Journal Article

Radial structure, inflow and central mass of stationary radiative galaxy clusters

Curtis J. Saxton and Kinwah Wu

in Monthly Notices of the Royal Astronomical Society

Published on behalf of The Royal Astronomical Society

Volume 391, issue 3, pages 1403-1436
Published in print December 2008 | ISSN: 0035-8711
Published online November 2008 | e-ISSN: 1365-2966 | DOI: http://dx.doi.org/10.1111/j.1365-2966.2008.13984.x
Radial structure, inflow and central mass of stationary radiative galaxy clusters

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We analyse the radial structure of self-gravitating spheres consisting of multiple interpenetrating fluids, such as the X-ray emitting gas and the dark halo of a galaxy cluster. In these dipolytropic models, the adiabatic dark matter sits in equilibrium, while the gas develops a gradual, smooth, quasi-stationary cooling flow. Both affect and respond to the collective gravitational field. We find that all subsonic, radially continuous, steady solutions require a non-zero minimum central point mass. For Mpc-sized haloes with 7–10 effective degrees of freedom (F2), the minimum central mass is compatible with observations of supermassive black holes. Smaller gas mass influxes enable smaller central masses for wider ranges of F2. The halo comprises a sharp spike around the central mass, embedded within a core of nearly constant density (at 101–102.5 kpc scales), with outskirts that attenuate and naturally truncate at finite radius (several Mpc). The gas density resembles a broken power law in radius, but the temperature dips and peaks within the dark core. A finite minimum temperature occurs due to gravitational self-warming, without cold mass dropout nor needing regulatory heating. X-ray emission from the intracluster medium mimics a β-model plus bright compact nucleus. Near-sonic points in the gas flow are bottlenecks to the allowed steady solutions; the outermost are at kpc scales. These sites may preferentially develop cold mass dropout during strong perturbations off equilibrium. Within the sonic point, the profile of gas specific entropy is flatter than sr1/2, but this is a shallow ramp and not an isentropic core. When F2 is large, the inner halo spike is only marginally Jeans stable in the central parsec, suggesting that a large non-linear disturbance could trigger local dark collapse on to the central object.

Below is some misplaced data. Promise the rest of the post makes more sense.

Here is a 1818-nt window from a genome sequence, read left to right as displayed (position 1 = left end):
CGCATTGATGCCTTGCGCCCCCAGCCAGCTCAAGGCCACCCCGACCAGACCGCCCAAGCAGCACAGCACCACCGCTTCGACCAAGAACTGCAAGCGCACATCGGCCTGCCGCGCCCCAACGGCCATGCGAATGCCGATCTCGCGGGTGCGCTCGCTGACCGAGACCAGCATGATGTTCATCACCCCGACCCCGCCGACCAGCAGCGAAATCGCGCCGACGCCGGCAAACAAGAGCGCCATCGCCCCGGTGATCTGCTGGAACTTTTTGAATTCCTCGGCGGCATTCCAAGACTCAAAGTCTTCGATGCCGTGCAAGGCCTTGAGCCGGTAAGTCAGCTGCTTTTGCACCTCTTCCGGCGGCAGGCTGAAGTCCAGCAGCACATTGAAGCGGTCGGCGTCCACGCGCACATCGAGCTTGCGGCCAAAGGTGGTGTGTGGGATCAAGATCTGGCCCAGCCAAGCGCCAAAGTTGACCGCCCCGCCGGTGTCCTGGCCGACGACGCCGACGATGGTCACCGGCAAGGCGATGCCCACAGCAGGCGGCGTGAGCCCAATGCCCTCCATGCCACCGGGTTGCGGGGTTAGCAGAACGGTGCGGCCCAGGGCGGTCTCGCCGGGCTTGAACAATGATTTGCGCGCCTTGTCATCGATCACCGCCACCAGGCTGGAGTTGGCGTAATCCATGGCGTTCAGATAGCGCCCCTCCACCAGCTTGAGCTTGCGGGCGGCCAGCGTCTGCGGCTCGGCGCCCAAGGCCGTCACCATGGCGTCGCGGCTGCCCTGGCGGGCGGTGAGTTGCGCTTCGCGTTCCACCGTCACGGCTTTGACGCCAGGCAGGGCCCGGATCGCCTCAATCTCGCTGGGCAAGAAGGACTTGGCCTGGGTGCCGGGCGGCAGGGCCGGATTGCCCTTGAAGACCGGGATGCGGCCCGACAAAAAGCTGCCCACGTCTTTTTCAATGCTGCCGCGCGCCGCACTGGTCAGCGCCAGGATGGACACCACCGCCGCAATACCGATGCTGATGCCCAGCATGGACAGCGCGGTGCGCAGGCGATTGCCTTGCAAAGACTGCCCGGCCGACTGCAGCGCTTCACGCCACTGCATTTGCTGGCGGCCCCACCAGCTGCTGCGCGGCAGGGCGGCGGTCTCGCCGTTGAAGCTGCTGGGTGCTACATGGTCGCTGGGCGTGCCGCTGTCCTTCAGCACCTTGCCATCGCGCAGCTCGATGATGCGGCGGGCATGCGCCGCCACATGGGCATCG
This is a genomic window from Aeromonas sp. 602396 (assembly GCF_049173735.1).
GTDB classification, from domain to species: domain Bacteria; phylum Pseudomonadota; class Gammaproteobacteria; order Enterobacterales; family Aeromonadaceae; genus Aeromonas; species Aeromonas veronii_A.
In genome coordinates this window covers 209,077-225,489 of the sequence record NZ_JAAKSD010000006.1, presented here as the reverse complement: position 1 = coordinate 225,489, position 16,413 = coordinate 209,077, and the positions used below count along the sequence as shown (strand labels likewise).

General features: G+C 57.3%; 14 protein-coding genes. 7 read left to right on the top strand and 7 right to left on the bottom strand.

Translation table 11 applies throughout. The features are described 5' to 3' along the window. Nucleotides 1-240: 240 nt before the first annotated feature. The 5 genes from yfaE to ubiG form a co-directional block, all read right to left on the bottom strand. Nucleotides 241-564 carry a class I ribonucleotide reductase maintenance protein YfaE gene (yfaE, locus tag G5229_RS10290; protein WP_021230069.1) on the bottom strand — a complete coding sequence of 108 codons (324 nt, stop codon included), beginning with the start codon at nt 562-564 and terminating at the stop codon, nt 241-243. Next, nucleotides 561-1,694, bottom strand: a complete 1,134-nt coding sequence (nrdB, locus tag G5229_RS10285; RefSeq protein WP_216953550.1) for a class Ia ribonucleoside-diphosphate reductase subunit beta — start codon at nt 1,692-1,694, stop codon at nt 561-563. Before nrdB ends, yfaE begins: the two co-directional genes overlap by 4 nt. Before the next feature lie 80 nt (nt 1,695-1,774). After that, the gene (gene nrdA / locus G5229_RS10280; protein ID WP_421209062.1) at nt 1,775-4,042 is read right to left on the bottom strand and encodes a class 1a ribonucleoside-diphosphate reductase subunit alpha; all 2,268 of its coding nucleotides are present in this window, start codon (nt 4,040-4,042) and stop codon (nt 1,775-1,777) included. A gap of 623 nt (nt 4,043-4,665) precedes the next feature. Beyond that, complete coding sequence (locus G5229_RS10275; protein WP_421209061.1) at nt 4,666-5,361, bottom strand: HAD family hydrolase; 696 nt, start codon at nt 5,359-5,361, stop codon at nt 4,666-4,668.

Keywords: accretion, accretion discs; hydrodynamics; cooling flows; galaxies: clusters: general; dark matter; X-rays: galaxies

Journal Article.  25313 words.  Illustrated.

Subjects: Astronomy and Astrophysics

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